When business owners are launching their new venture, they can get so excited about launching the business that they don’t put the energy into making sure they have the structure of their business relationship laid out. Why would they want to do that? That sounds really boring and kind of a downer when you think about it.
Even though it might seem boring or superfluous, people who are going into business need to have a meeting of the minds and address some of the hard questions that come with owning a business. It might be the first stressful conversation you have to have and it’s a good way to gauge how well your partner(s) communicate under stress. You might learn that they’re an irrational nutball when things aren’t smooth sailing and you don’t want to go into business with them.
When I’m working with new business owners, here are some of the questions I throw at them to see how well they’ve thought through their plans.
- When and how much will each owner get paid?
- What happens if an owner gets divorced? Becomes disabled? Dies?
- What are each person’s responsibilities? How much can each owner spend without getting the other owner(s) approval?
- If the owners are deadlocked on a decision, how will you resolve it?
- What should happen if an owner isn’t performing up to par?
- What will happen if an owner wants out?
- Under what circumstances can an owner kick another owner out of the company? What will the process be?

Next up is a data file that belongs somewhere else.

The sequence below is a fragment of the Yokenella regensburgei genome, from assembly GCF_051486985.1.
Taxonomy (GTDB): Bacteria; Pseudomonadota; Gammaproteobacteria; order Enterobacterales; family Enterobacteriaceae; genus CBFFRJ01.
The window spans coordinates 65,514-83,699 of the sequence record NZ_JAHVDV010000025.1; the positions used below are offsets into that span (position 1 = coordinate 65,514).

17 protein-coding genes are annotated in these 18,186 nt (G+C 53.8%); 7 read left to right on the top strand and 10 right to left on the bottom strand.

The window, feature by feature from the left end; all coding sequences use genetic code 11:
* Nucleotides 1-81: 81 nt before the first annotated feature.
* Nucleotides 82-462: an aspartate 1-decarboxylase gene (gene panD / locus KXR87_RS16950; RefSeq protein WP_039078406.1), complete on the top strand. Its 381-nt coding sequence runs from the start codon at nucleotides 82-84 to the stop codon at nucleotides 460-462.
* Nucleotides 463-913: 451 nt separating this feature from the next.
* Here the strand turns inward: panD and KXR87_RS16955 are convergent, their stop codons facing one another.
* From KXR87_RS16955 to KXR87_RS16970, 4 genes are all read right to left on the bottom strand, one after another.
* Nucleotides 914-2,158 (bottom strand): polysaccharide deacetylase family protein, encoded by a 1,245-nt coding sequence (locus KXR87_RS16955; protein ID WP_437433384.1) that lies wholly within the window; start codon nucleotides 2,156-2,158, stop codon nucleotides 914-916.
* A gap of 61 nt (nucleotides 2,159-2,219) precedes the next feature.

- What’s the goal of the business, including the exit strategy?
Ideally, these answers should be a part of the owners’ operating agreement if they have an LLC or otherwise documented in a master plan so everyone’s on the same page. Business divorces can be as messy as family divorces, especially when the owners didn’t figure some of these things out in advance.
It’s much easier to deal with these questions when everyone’s happy and thinking about what’s fair and what’s best for the business than to wait until everyone’s pissed off at each other and looking for ways to get ahead or screw over the other owner(s).
Before you start a new business, talk about the hard questions with your potential partners before you launch your venture and consider meeting with a business mentor and/or a business attorney to make sure that you’re setting yourselves up to be a success from all angles from the beginning.
You can connect with me on Twitter, Google+, Facebook, YouTube, LinkedIn, or you can email me.
You can also subscribe to the Carter Law Firm monthly newsletter.
Please visit my homepage for more information about Carter Law Firm.